As for brakes, two 230 MM drilled discs were gripped by single ATE callipers, with a 200 mm drum on the back wheel. The ’74 onwards model bikes make a distinctive noise under braking thanks to the drilled discs. Overall braking performance bettered the Japanese offerings of the time (especially in the wet), but were substandard to contemporary Brembo systems (which were subsequently fitted to BMWs from the /7 series onwards).
The front brake’s cable activation system for all BMW /6 series bikes, including the R90s, is also different to other brands, as the master cylinder is located on the top tube of the frame and is activated by a cable from the lever to the cylinder. The argument was that this system offered greater protection for the master cylinder in the event of a crash. Later /7 machines reverted to handlebar mounted Brembo Master cylinders, with disc brakes replacing rear drums until the advent of the R100R Mystic models in the 1990s.
Another point of interest is that the bike was originally equipped with a manual engine crankcase breather, which was superseded by a reed valve design on the /7 series. An original R90s (as with many /5/6 machines so fitted) makes a ’plopping’ noise at idle as the crankcase breather manually opens and closes: later reed type breathers retrofitted to earlier bikes see this interesting auditory quirk removed.
The electrical system was both adequate and reliable, with a H4 Headlight providing adequate illumination for legal speed touring at night. The switchgear was upgraded in 1975 from the previous /5 system. The indicator switch now operated on the vertical plane, rather than the horizontal one used by most other manufacturers. Even in 2006, both BMW and Harleys continue with some form of point of difference to the rest of the world’s manufacturers in this regard, for reasons known only to themselves...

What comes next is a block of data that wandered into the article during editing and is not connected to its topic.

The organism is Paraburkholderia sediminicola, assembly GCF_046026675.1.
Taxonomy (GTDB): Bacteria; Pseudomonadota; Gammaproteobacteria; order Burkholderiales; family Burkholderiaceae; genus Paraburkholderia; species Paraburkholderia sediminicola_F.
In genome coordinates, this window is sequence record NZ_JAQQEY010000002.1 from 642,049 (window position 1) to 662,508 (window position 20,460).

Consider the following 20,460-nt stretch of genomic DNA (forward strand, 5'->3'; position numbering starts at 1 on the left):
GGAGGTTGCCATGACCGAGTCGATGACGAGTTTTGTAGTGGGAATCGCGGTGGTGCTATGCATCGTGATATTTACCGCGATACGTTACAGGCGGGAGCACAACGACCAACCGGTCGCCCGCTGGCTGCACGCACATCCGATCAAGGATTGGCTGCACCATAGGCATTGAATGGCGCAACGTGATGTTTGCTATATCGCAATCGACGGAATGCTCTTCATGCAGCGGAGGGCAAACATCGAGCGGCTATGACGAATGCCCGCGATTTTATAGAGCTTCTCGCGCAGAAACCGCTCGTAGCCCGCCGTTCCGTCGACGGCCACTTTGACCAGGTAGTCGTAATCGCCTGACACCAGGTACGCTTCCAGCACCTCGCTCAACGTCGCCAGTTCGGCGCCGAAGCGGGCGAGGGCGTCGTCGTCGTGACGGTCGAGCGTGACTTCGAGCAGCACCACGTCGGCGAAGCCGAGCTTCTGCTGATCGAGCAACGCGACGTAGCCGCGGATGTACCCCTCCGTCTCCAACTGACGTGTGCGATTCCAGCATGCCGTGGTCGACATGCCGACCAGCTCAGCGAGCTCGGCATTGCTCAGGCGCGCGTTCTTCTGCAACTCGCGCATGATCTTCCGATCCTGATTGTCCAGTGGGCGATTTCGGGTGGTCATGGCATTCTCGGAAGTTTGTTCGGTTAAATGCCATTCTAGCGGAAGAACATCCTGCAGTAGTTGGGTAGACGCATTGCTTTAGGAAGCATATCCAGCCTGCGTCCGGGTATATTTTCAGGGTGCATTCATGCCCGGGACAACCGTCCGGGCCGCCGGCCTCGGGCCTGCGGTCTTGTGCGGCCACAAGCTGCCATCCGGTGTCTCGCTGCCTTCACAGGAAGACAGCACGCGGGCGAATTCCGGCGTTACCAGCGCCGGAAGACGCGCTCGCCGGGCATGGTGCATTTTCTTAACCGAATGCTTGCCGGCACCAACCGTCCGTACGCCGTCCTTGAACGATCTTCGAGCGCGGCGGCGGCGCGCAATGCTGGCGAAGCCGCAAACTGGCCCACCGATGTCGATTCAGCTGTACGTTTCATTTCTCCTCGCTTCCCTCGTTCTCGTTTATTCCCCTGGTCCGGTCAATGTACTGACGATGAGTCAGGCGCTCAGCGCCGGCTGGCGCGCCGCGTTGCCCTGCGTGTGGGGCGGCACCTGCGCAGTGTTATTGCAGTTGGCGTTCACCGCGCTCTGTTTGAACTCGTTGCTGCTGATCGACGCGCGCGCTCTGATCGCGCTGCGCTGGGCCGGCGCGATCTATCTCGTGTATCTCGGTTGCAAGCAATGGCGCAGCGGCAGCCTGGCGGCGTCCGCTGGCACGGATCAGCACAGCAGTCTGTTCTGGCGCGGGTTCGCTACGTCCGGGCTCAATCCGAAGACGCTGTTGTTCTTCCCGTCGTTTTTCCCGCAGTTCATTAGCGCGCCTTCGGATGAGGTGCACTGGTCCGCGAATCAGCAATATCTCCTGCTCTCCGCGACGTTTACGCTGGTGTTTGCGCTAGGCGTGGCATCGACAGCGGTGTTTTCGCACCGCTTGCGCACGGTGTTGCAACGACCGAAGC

The ignition key is placed on the left headlight mounting point. While accessible, it is ill advised to ride round with a huge bunch of keys hanging off the switch. Not only does paint wear occur, the effect of gravity eventually wears out the switch, necessitating an expensive and avoidable rebuild.
The steering lock is mounted in the steering headstock somewhere.
Handling wise, the R90s was OK so long as you are smooth in throttle application and sure of cornering line. Machines of this vintage are not ’point and squirt’ types of bikes. Lines need to be thought through well in advance and stuck to. Steady power on through corners helps immensely. Backing off in corners, or sudden throttle application, resulted in the cardan shaft effect of either the back of the bike squatting or lifting.
The tyres too are minimal in comparison to modern bikes. The R90S’s 19 inch front/18 inch rear combination are undersized, but adequate for most riding activities. One advantage of such a narrow tyre combination is good stability on dirt roads: A downside is the effect that worn tyres places on the frame - a head shake/tank slapper can develop on worn tyres that mimics the feeling of loose/poor condition head bearings. Good tyres are essential to good handling manners...
The worst part of owning an R90s is the gearbox. The five speed unit does work but requires such precise changes and gentle movements but firm application that it is impossible to make quick shifts either up or down the gearbox.